Leading for creativity advantage demands that the soil be tended and cared for in order for intellectual property to germinate. This starts with the leader’s level of consciousness, with their insights and understanding of how to connect, engage, and inspire those around them. In order to do this with resonance, the leader must first connect, engage, and inspire their authentic self. Transformation cannot occur without transparency. The answers to our adaptive challenges aren’t out there floating in the technological ether, they’re in here, within our own capacity to create new neural pathways and actually change the way we see, think about and react to the world. This does entail some self-reflective work, and typically doesn’t emerge of its own accord.
Seth also speaks about fear and passion. He points to how schools leverage fear to control large student bodies and how this disengages the young people from pursuing their passions and dreams. It’s a good point, and one that is also prevalent with transactional leaders in business (light on the carrot…heavy on the stick). Command and control doesn’t propagate creative thinking. It creates risk-aversion and passive-aggressive behavior in the workplace. The research of Dr. Jaak Panksepp demonstrates that fear is part of our Core Mammalian Emotional System. Our ancient survival hardwiring that is shared by all mammals. The flip side of fear, however, is seeking. Cultivate an environment of fear and you’ll get a predictable, emotional response; disengagement. Cultivate an environment of seeking and you’ll also get a predictable, emotional response; engagement. Engagement is the pre-requisite for creativity. Enabling seeking holds the space for the discovery of passion.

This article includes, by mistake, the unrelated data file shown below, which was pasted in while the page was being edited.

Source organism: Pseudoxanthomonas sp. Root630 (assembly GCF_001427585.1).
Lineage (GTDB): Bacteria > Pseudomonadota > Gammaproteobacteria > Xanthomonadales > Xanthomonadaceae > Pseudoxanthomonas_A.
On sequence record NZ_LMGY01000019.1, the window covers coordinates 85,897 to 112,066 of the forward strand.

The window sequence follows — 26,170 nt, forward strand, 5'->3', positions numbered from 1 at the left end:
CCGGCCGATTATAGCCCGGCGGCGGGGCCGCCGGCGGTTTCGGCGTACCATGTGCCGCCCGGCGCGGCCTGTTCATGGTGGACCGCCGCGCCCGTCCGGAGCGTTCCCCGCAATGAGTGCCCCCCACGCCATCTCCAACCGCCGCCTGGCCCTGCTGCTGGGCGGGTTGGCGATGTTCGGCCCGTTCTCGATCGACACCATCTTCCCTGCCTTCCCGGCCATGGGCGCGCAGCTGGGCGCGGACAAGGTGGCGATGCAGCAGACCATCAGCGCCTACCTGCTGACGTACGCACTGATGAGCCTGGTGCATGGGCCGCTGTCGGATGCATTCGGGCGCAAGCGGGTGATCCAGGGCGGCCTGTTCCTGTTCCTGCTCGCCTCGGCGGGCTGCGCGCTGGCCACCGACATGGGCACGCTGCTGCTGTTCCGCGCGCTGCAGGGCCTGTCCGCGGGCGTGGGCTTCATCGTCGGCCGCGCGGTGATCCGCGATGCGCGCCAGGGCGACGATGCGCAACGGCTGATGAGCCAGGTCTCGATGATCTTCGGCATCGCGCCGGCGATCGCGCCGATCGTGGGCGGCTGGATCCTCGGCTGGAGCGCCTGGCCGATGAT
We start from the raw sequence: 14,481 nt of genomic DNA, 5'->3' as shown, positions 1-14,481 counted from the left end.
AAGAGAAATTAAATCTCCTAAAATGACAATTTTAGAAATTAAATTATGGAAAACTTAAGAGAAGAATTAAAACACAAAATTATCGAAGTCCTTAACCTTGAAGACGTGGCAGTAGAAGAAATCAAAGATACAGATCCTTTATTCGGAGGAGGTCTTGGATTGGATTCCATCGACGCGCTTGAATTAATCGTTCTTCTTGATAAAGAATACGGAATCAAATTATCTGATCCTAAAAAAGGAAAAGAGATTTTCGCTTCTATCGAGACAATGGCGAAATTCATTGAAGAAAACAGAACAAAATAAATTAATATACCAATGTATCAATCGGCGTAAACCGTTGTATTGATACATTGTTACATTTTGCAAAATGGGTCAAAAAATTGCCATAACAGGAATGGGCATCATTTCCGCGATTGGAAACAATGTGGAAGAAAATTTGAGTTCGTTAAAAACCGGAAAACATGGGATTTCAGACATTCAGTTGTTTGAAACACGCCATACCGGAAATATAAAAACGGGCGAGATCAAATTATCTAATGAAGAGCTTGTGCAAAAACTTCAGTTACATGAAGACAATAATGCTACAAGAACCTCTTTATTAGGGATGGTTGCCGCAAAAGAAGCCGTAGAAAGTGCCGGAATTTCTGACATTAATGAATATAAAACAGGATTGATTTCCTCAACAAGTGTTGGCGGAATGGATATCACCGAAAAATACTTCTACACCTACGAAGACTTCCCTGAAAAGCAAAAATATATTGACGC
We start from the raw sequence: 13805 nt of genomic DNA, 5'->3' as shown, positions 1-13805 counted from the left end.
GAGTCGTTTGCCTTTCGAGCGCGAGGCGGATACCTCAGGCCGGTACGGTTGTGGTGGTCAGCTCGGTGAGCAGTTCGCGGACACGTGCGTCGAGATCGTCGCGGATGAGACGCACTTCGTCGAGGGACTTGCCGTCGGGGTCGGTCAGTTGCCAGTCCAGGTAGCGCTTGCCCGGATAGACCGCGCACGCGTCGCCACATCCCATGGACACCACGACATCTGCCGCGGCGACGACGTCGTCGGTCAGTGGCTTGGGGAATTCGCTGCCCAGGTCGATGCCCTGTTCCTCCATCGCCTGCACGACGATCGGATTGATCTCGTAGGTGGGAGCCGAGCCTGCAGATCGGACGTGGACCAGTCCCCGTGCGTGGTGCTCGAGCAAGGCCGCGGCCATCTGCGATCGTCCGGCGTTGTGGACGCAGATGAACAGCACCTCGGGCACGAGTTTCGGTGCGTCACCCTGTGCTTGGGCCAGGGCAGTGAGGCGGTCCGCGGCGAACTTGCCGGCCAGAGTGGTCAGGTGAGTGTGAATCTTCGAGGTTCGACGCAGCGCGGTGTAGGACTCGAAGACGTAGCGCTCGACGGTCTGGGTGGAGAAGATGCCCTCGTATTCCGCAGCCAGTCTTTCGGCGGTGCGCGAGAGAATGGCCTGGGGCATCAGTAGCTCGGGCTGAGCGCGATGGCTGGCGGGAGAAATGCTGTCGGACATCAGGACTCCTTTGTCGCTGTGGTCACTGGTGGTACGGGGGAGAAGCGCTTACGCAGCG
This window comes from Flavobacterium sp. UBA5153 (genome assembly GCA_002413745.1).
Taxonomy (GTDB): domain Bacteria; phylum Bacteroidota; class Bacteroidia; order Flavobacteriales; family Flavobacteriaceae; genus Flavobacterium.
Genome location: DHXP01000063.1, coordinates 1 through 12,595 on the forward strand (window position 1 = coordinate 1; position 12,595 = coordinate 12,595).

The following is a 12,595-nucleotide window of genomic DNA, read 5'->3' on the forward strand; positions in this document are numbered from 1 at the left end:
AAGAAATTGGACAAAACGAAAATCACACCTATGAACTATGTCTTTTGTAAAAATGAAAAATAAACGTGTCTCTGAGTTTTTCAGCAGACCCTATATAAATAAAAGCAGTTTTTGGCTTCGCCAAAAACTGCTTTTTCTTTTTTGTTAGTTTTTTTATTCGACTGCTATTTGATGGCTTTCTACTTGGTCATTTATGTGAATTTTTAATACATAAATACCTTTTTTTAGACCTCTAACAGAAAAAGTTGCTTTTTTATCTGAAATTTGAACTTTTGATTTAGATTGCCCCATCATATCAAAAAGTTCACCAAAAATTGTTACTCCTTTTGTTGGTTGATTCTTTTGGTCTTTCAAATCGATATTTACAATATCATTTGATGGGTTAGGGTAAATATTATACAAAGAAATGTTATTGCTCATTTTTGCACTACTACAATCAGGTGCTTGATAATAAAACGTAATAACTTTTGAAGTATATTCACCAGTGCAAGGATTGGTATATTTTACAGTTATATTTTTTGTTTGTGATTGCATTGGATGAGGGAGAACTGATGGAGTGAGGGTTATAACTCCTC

Passion involves the brain and the embodied neural networks of the enteric nervous system (the gut) and the heart. When we engage in our sense of authentic self, when we consciously choose self-awareness and empathy over conditioned behavior, we align our entire neural network and enter into a state of biochemical coherence (R. McCraty, M. Atkinson, “Psychophysiological Coherence”. In: Children D, McCraty R, Wilson BC, eds. Emotional Sovereignty. Amsterdam: Harwood Academic Publishers, forthcoming). Coherence promulgates what researcher Mihaly Csikszentmihalyi refers to as flow. When we enter into flow we are at our highest point of creativity and performance. We’re firing on all cylinders!
Google is a great example of how a once entrepreneurial startup got this right. Not only do they promote seeking (20% of their engineers’ time at work must be spent on a project of individual interest that is independent from the company), but they also promote two other Core Mammalian Emotions; playfulness (ping pong tables around the office) and caring (all the little perks on their campuses). Can anyone argue with Google’s results?
This is the strategic imperative for entrepreneurial firms that emerge from the creation of intellectual property…to lead, plan, and organize the business in such a way as to maximize creative flow with associates. Research from Applied Behavioral Economics clearly demonstrates how we feel about companies is as important, if not more important than what we think about said companies. The leadership lessons for entrepreneurs working in the 21st century lie within our very own nature. The path forward begins with walking a path inward.